Photo: Gennadiy Ratushenko / World Bank
My colleague Victoria and I had an opportunity recently to meet with students at the Tajik-Russian Slavonic University in Dushanbe, Tajikistan, as part of our research and preparation for a new report called Tajikistan Jobs Diagnostic: Strategic Framework for Jobs.
Curious to learn about their future professional ambitions, we asked one class of students how many of them would like to work in the private sector after they graduate. Only about 10% of the students raised their hands. We also asked them how many would like to work for the government. This time, around 20% raised their hands.
Honestly, we were quite surprised at the low showing of hands, and it begged the question: What were these future university graduates actually planning to do? We were told that, after graduation, about 70% of the students are planning to migrate abroad to find work.
"Isn’t that a rather large percentage?" we thought. Yes, but as it turns out, a significant share of Tajikistan’s workforce – including, by some estimates, one-third of men aged 20 to 39 years – actually works outside the country. The majority (about 90%) of these migrants work in the Russian Federation – mainly in the areas of construction, trade, housing and maintenance services, and agriculture.
Remittances from migrant workers abroad play a hugely important role in Tajikistan’s economy, making up almost 30% of GDP, and in recent years have helped to significantly reduce poverty. During the period 1999 to early 2014, poverty fell from over 80% to about 31.3%.
However, the recent economic slowdown in Russia has had a significant impact on the income of Tajik households. And it has also ignited a debate in the country about developing an effective “domestic jobs strategy”.
Tajikistan, with one of the fastest growing populations in the Europe and Central Asia region, urgently needs to accelerate the pace of domestic job creation. And, not only that: many of those new jobs need to be higher quality jobs.
Of all employed in the country, 39% work as wage employees in the informal sector – without an employment contract and without making social security contributions. An additional 18% are unpaid workers, who usually comprise family members engaged in the family farm or business.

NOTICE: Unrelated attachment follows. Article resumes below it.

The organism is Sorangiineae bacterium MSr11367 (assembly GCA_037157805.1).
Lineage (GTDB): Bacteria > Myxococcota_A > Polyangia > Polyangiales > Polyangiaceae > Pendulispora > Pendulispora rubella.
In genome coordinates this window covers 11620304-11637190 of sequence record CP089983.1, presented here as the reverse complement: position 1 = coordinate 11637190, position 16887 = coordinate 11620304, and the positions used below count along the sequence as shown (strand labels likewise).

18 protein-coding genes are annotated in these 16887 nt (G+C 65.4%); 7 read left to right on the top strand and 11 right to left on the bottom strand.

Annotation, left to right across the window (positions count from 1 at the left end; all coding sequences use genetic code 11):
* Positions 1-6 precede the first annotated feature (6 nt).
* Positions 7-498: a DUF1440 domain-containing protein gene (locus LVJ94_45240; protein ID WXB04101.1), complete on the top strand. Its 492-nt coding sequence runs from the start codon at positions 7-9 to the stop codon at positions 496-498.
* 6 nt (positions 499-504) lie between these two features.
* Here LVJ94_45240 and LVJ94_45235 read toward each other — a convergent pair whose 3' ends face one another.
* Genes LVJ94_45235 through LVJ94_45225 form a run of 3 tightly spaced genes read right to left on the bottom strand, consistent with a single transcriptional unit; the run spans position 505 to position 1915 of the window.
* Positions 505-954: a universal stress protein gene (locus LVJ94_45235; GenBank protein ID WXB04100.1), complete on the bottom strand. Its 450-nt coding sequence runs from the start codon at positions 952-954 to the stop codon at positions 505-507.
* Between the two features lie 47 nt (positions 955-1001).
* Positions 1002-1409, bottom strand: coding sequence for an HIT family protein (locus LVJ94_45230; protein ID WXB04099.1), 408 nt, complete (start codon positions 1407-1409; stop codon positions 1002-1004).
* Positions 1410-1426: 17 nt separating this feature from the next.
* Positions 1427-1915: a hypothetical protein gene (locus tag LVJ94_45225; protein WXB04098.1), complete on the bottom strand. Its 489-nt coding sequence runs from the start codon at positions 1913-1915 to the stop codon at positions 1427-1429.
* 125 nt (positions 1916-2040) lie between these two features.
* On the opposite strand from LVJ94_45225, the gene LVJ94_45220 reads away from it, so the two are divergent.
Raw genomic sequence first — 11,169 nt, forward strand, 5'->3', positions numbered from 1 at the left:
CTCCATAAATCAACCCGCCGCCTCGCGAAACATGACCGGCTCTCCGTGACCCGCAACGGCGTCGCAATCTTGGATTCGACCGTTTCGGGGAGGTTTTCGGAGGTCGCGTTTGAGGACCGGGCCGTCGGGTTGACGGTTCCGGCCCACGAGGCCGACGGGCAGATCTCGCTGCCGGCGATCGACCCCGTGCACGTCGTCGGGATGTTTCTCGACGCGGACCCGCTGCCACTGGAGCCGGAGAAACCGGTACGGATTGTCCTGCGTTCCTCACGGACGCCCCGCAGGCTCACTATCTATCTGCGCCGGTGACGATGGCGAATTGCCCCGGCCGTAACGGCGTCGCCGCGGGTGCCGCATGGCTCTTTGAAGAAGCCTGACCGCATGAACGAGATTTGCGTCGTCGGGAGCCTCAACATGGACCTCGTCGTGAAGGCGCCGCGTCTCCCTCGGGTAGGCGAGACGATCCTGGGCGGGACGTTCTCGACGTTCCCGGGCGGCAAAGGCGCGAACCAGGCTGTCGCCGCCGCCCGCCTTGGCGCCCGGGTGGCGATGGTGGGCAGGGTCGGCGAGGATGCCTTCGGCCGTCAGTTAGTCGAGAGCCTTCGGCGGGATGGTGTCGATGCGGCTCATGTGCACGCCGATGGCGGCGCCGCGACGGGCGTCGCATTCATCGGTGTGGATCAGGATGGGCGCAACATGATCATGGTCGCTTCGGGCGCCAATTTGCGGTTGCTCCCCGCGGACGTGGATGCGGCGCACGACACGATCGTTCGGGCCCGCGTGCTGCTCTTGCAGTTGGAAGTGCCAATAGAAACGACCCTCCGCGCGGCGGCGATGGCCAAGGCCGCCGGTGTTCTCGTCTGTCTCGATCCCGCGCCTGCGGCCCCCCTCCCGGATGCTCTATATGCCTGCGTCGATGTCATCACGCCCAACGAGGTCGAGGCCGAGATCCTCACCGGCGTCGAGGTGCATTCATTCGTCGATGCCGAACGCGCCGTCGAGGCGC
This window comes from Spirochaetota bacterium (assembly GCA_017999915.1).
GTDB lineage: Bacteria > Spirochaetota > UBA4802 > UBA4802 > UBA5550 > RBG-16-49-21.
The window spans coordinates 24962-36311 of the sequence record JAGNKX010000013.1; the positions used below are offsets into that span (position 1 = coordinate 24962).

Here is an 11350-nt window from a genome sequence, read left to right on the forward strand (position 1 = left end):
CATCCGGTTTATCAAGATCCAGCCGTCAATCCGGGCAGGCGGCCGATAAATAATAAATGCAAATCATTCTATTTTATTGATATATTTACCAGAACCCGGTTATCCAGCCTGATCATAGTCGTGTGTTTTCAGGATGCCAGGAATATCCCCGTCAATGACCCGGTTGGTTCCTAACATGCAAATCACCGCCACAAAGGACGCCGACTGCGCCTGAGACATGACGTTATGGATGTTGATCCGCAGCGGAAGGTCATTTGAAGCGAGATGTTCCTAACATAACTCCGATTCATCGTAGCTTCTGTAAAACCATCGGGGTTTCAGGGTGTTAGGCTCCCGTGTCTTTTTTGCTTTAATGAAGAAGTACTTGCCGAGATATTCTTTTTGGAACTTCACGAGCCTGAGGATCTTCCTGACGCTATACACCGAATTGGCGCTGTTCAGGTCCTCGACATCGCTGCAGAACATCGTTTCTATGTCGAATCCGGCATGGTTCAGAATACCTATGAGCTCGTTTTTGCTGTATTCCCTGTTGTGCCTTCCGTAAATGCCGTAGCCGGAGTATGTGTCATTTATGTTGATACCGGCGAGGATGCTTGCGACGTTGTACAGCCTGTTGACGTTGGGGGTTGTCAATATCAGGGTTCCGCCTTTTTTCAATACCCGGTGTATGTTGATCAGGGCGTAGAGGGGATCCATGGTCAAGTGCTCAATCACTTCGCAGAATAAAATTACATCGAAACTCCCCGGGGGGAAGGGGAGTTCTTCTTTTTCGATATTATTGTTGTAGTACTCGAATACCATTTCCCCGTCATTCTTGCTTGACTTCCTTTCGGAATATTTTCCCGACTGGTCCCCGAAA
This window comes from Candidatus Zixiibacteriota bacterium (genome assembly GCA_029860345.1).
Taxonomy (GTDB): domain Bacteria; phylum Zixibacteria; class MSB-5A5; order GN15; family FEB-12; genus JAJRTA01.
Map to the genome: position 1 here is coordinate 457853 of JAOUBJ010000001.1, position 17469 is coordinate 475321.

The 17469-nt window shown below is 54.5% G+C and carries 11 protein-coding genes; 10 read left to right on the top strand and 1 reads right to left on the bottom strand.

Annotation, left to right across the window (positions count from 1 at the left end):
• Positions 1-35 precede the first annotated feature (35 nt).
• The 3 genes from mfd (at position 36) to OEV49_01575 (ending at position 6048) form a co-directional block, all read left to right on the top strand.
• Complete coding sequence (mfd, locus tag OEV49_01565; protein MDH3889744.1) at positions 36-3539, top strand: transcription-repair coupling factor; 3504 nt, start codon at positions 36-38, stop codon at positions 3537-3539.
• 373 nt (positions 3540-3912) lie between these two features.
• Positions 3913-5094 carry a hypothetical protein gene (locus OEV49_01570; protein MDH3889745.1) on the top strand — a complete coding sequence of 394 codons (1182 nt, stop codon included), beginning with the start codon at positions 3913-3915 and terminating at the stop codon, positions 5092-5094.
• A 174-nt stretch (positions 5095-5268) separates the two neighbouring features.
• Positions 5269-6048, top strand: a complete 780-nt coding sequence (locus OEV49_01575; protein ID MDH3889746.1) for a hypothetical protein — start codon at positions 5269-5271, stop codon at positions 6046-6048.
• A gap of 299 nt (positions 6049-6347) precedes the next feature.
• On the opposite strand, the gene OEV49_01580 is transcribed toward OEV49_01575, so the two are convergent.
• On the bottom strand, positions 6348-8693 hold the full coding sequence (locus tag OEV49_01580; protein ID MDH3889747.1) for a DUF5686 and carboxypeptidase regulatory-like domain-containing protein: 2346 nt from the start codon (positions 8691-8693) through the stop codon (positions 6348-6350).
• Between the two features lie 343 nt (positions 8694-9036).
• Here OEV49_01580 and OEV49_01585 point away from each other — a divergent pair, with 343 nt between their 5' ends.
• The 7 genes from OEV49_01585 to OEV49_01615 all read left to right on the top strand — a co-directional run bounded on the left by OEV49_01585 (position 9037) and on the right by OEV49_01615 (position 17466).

Formal wage employment in the private sector makes up only 13% of total employment, and the number of newly registered businesses per 1,000 working-age people is one of the lowest in Europe and Central Asia.
Interestingly, a recent study by some of our colleagues called Back to Work: Growing with Jobs in Europe and Central Asia finds that almost 40% of the labor force in Tajikistan has a preference for self-employment – although the share of those interested in entrepreneurship and who actually took steps to start a business is only 11.8%.
But, thinking back now to the university students we met in Dushanbe — who will soon be faced with making decisions about entering the labor market in Tajikistan or going abroad — what can be done to help them and other young people looking to get a job at home?
To answer this question, we present three broad recommendations in our report, summarized below:
First of all, Tajikistan could do more to promote private sector growth. Ensuring that the macroeconomic fundamentals are in place, further improving the business environment and governance, promoting trade, expanding access to finance, and improving investment policy coordination are all key to boosting the private sector.
Secondly, more can be done to promote productivity and earnings, and to increase access to formal sector jobs. It is important to invest in local value chains, especially those that support rural small and medium enterprises (SMEs), and to incentivize formal job creation, for example, by ensuring that the tax system does not discourage formalization.
Thirdly, there needs to be a focus on connecting jobseekers to jobs. Here, a number of policies are worth considering: doing more to increase labor force participation by improving access to childcare, and to early childhood development; using the education and training system to improve the skills of the current and future labor force; using labor market policies to improve access to jobs, especially for youth and women; and leveraging migration and remittance incomes, which is an important jobs strategy for households.
All of that said, we do recognize that the jobs agenda is huge and complex, and requires the involvement not only of the Government of Tajikistan, but also of the private sector, NGOs, donors, and yes … youth!Those bright young students at the Tajik-Russian Slavonic University have already helped to shape the jobs debate, and we suspect that going forward they will do so even more, if given the right opportunity.
Follow the World Bank Jobs Group on Twitter @wbg_jobs.